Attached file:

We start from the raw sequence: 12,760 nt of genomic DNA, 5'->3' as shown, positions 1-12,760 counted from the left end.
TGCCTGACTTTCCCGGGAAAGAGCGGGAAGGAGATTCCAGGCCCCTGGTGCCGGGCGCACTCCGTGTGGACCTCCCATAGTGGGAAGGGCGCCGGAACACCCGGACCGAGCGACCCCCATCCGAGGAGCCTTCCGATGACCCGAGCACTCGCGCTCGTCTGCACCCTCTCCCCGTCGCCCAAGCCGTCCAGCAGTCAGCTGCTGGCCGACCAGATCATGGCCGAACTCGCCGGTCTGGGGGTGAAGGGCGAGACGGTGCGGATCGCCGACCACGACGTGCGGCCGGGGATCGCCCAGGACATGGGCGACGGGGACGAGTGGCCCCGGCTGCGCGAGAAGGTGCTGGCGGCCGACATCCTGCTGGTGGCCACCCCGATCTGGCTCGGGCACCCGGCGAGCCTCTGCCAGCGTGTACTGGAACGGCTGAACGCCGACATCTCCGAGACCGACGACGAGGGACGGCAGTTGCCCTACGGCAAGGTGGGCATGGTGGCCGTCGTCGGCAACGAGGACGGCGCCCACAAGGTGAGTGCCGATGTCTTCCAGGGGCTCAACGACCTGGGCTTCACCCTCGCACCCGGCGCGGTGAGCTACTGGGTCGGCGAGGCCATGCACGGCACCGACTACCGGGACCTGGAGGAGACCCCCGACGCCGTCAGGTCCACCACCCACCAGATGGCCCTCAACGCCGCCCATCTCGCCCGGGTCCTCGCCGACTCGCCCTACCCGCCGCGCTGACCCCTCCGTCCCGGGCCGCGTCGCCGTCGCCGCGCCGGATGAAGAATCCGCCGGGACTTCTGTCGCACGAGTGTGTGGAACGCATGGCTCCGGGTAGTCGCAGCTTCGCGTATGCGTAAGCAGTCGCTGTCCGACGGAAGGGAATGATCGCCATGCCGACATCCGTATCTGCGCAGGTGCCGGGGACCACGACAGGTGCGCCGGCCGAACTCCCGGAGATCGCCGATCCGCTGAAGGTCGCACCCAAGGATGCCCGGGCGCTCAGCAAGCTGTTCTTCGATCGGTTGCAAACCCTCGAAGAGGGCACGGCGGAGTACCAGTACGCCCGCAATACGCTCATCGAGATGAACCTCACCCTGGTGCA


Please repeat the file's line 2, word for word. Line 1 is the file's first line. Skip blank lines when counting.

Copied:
TGCCTGACTTTCCCGGGAAAGAGCGGGAAGGAGATTCCAGGCCCCTGGTGCCGGGCGCACTCCGTGTGGACCTCCCATAGTGGGAAGGGCGCCGGAACACCCGGACCGAGCGACCCCCATCCGAGGAGCCTTCCGATGACCCGAGCACTCGCGCTCGTCTGCACCCTCTCCCCGTCGCCCAAGCCGTCCAGCAGTCAGCTGCTGGCCGACCAGATCATGGCCGAACTCGCCGGTCTGGGGGTGAAGGGCGAGACGGTGCGGATCGCCGACCACGACGTGCGGCCGGGGATCGCCCAGGACATGGGCGACGGGGACGAGTGGCCCCGGCTGCGCGAGAAGGTGCTGGCGGCCGACATCCTGCTGGTGGCCACCCCGATCTGGCTCGGGCACCCGGCGAGCCTCTGCCAGCGTGTACTGGAACGGCTGAACGCCGACATCTCCGAGACCGACGACGAGGGACGGCAGTTGCCCTACGGCAAGGTGGGCATGGTGGCCGTCGTCGGCAACGAGGACGGCGCCCACAAGGTGAGTGCCGATGTCTTCCAGGGGCTCAACGACCTGGGCTTCACCCTCGCACCCGGCGCGGTGAGCTACTGGGTCGGCGAGGCCATGCACGGCACCGACTACCGGGACCTGGAGGAGACCCCCGACGCCGTCAGGTCCACCACCCACCAGATGGCCCTCAACGCCGCCCATCTCGCCCGGGTCCTCGCCGACTCGCCCTACCCGCCGCGCTGACCCCTCCGTCCCGGGCCGCGTCGCCGTCGCCGCGCCGGATGAAGAATCCGCCGGGACTTCTGTCGCACGAGTGTGTGGAACGCATGGCTCCGGGTAGTCGCAGCTTCGCGTATGCGTAAGCAGTCGCTGTCCGACGGAAGGGAATGATCGCCATGCCGACATCCGTATCTGCGCAGGTGCCGGGGACCACGACAGGTGCGCCGGCCGAACTCCCGGAGATCGCCGATCCGCTGAAGGTCGCACCCAAGGATGCCCGGGCGCTCAGCAAGCTGTTCTTCGATCGGTTGCAAACCCTCGAAGAGGGCACGGCGGAGTACCAGTACGCCCGCAATACGCTCATCGAGATGAACCTCACCCTGGTGCA